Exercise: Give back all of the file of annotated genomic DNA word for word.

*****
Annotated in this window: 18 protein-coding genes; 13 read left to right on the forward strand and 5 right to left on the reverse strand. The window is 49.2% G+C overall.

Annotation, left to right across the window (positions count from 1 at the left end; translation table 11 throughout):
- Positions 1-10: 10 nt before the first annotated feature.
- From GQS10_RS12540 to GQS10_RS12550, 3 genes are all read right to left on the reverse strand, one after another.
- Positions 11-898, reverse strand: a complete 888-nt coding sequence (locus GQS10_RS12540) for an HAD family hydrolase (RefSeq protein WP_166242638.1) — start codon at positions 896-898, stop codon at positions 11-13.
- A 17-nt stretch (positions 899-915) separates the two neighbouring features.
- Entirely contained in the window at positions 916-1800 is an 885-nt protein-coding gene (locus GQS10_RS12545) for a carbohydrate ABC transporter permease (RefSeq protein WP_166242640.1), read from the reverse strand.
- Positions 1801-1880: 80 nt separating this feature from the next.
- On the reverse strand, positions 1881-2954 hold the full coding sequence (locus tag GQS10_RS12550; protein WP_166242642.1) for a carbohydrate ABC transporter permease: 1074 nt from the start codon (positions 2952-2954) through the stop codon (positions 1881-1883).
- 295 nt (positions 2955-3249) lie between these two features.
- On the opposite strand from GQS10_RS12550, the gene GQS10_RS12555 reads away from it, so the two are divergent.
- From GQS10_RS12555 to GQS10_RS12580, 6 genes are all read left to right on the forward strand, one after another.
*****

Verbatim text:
Annotated in this window: 18 protein-coding genes; 13 read left to right on the forward strand and 5 right to left on the reverse strand. The window is 49.2% G+C overall.

Annotation, left to right across the window (positions count from 1 at the left end; translation table 11 throughout):
- Positions 1-10: 10 nt before the first annotated feature.
- From GQS10_RS12540 to GQS10_RS12550, 3 genes are all read right to left on the reverse strand, one after another.
- Positions 11-898, reverse strand: a complete 888-nt coding sequence (locus GQS10_RS12540) for an HAD family hydrolase (RefSeq protein WP_166242638.1) — start codon at positions 896-898, stop codon at positions 11-13.
- A 17-nt stretch (positions 899-915) separates the two neighbouring features.
- Entirely contained in the window at positions 916-1800 is an 885-nt protein-coding gene (locus GQS10_RS12545) for a carbohydrate ABC transporter permease (RefSeq protein WP_166242640.1), read from the reverse strand.
- Positions 1801-1880: 80 nt separating this feature from the next.
- On the reverse strand, positions 1881-2954 hold the full coding sequence (locus tag GQS10_RS12550; protein WP_166242642.1) for a carbohydrate ABC transporter permease: 1074 nt from the start codon (positions 2952-2954) through the stop codon (positions 1881-1883).
- 295 nt (positions 2955-3249) lie between these two features.
- On the opposite strand from GQS10_RS12550, the gene GQS10_RS12555 reads away from it, so the two are divergent.
- From GQS10_RS12555 to GQS10_RS12580, 6 genes are all read left to right on the forward strand, one after another.